Heh, he liked it. I told Max he was ‘the mesh pusher’, as he was tempting us with one so we’d come buy the others (I did indeed go buy his houndstooth version!).But he is also the mesh pusher in that he has been the voice of it all over the web, proselytising its merits and being frank on its foibles, including the making of a JIRA which I am very much in support of, especially as a curvy girl. Or, rather, plump. Let me explain.

Me and my lusciously plump thighs.

Last night I decided to try some mesh demos, and I’d heard some good things about the ones at JANE by Janie Marlowe. I’ll jump to the happy ending: after an incredulous start, I went back to the store and bought three things. But here is basically what happened.

Mesh clothes come in different sizes, because you cannot resize mesh. This is the big problem for mesh clothing, and, in a nutshell, what Max’s JIRA is about. It is possible, but SL has not yet implemented the tools. Many creators are doing the whole sm med lg thing, but for most of her clothes, Janie offers four sizes: petite, fair, luscious, and plump. Now I went straight to luscious, both liking the sound of it and figuring thats where I would fall. To the right, you see the result.

Now I should disclose that these are reconstructions, and that the first thing I tried on was a hoodie, and the result was much more scandalous. So I opted for plump, and while it fit much better, my curvy bits were still poking through. So, according to Janie, I’m one step beyond ‘plump’, a size I suppose she was too polite to name (or make).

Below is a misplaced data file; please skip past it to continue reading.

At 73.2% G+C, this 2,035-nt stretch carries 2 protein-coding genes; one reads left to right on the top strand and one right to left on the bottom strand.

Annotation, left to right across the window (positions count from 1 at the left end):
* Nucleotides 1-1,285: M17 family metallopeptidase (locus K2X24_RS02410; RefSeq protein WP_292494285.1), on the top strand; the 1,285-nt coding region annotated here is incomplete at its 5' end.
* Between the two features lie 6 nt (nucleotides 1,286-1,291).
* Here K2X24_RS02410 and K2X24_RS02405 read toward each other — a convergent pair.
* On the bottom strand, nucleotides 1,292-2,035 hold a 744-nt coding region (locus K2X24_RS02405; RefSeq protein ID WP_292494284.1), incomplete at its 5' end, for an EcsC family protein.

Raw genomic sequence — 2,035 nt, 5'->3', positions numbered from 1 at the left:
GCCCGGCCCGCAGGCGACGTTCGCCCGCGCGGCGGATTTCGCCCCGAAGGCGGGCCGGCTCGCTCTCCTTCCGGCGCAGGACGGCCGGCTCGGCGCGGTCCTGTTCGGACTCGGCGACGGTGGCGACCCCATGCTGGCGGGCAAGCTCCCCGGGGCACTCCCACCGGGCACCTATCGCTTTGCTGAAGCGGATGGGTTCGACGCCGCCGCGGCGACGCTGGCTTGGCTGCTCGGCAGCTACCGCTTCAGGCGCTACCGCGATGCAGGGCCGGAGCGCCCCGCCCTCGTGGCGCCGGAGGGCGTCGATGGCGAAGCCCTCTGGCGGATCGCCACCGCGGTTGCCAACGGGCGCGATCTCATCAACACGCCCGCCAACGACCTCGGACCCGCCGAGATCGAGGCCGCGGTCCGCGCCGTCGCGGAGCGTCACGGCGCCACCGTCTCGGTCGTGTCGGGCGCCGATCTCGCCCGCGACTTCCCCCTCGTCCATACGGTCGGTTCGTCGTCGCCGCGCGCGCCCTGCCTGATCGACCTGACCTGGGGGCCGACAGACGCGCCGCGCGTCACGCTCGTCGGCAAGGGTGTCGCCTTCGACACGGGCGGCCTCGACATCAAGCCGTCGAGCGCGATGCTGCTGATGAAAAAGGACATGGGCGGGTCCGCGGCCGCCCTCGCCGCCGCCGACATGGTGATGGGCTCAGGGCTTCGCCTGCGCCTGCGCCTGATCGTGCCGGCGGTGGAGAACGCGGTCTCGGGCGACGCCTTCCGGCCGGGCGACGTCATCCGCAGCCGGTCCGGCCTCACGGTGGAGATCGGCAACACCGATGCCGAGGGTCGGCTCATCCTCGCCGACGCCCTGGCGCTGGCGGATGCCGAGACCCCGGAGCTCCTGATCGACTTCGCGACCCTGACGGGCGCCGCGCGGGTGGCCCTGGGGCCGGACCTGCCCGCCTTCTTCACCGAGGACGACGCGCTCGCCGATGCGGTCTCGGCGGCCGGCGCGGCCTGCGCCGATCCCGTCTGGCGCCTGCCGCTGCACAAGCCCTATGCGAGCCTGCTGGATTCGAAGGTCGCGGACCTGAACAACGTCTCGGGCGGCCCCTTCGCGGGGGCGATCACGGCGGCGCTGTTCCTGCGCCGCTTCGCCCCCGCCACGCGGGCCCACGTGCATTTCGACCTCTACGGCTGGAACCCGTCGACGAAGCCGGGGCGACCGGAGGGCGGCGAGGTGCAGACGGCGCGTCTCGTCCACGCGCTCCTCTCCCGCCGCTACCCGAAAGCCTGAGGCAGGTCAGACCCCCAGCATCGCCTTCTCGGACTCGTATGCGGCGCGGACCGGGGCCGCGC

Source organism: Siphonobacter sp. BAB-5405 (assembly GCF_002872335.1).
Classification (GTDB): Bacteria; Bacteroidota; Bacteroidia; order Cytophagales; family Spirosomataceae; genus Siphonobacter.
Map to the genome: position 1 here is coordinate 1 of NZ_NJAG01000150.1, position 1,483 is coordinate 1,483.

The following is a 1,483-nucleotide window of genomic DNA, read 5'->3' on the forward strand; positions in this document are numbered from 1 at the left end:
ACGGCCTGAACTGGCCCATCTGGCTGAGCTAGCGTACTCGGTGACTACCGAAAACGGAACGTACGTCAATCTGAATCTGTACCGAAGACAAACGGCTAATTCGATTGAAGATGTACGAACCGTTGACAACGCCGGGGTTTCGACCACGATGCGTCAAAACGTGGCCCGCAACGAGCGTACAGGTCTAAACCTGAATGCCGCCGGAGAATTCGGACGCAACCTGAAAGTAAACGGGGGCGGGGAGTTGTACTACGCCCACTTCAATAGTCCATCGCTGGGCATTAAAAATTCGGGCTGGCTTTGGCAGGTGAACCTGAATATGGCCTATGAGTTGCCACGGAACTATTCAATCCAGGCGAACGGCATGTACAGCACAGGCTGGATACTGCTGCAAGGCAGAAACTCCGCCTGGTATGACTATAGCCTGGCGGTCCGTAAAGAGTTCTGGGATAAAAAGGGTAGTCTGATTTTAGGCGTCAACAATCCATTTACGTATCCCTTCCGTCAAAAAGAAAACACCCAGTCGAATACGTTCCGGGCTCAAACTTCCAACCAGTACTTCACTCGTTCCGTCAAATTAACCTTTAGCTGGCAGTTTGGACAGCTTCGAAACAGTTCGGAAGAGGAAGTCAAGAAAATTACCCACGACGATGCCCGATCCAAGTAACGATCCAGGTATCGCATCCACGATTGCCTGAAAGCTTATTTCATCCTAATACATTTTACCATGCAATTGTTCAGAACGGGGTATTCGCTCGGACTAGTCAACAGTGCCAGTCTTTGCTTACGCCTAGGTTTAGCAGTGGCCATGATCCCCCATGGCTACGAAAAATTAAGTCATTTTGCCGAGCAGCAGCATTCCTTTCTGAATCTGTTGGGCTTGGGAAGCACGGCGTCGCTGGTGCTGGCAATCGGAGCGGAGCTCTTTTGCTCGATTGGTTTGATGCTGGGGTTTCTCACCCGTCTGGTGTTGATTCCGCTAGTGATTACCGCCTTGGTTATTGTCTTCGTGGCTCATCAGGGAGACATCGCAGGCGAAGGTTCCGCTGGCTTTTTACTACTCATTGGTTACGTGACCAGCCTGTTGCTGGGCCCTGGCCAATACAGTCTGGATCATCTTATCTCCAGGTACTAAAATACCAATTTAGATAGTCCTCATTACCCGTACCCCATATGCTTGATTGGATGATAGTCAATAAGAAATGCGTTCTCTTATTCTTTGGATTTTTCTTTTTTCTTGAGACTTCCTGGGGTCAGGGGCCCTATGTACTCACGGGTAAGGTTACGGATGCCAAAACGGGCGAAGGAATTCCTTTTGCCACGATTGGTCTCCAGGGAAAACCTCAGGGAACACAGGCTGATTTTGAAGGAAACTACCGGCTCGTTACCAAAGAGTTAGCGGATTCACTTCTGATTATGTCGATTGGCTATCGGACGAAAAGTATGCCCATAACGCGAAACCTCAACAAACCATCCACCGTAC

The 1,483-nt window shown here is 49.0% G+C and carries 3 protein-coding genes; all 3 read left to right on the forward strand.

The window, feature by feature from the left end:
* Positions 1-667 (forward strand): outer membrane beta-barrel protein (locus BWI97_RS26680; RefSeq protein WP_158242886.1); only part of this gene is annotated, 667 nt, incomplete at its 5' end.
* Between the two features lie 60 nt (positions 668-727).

I’m really not having a go at Janie here – as I said, in the end I bought some pieces (which you see in these pictures) because I finally figured out how it works (keep reading). But I do find these sizes a fascinating symptom of the average avatar body. Rowan is plump? Well, I’m ok with that, but look at her in the bikini pics again. If that is plump, BRING IT.

So it was only after trying on several pieces that I clued in to the fact that there was, in fact, and alpha texture in each folder, and then I remember from chatting with Max that this was how the body size issue was being dealt with.

I was resistant at first – I want clothes to fit me, not me to fit clothes. But if I’m happy to hide my feet to make my flip flops work, why am I not ok with doing that for my hips to wear these incredibly cute clothes (and I adore these trousers, btw, I want them for real). Fine, I put on the alpha texture. Miracle of miracles! The pants hug my curves, and really, although there is obviously some ‘trimming’, I am still pretty close to my curvy shape.

I had equally funny, then successful, results with the maxi skirt. Not exactly the look I was going for at first. But again, the alpha hides my J.Lo bum (in some ways, a shame), and still creates a lovely, sensuous curve. But what I really love is the way the skirt moves and stretches with me, and THIS is the awesome part about mesh.